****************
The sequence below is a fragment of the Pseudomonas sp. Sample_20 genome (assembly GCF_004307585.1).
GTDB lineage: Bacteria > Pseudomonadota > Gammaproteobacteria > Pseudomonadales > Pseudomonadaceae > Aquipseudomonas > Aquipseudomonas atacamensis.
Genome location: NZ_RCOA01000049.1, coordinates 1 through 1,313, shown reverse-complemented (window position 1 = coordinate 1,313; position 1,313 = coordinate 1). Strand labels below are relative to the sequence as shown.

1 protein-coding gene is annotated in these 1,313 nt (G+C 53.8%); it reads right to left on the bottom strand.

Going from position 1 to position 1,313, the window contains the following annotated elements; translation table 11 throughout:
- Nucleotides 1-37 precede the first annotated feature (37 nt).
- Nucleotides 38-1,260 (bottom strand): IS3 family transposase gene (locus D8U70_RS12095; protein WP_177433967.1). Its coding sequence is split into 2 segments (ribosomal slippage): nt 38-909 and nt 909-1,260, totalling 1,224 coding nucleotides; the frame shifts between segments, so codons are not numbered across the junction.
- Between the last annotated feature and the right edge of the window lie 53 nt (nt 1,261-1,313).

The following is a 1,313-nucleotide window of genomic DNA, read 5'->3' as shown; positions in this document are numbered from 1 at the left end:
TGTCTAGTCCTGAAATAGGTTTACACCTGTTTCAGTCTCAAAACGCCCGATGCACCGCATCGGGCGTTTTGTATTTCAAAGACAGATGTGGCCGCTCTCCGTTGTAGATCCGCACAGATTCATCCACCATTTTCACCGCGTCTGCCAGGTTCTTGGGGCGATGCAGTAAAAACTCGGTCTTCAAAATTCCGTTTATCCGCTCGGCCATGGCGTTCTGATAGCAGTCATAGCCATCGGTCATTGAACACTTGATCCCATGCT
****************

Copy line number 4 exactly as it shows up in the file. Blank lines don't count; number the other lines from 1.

1 protein-coding gene is annotated in these 1,313 nt (G+C 53.8%); it reads right to left on the bottom strand.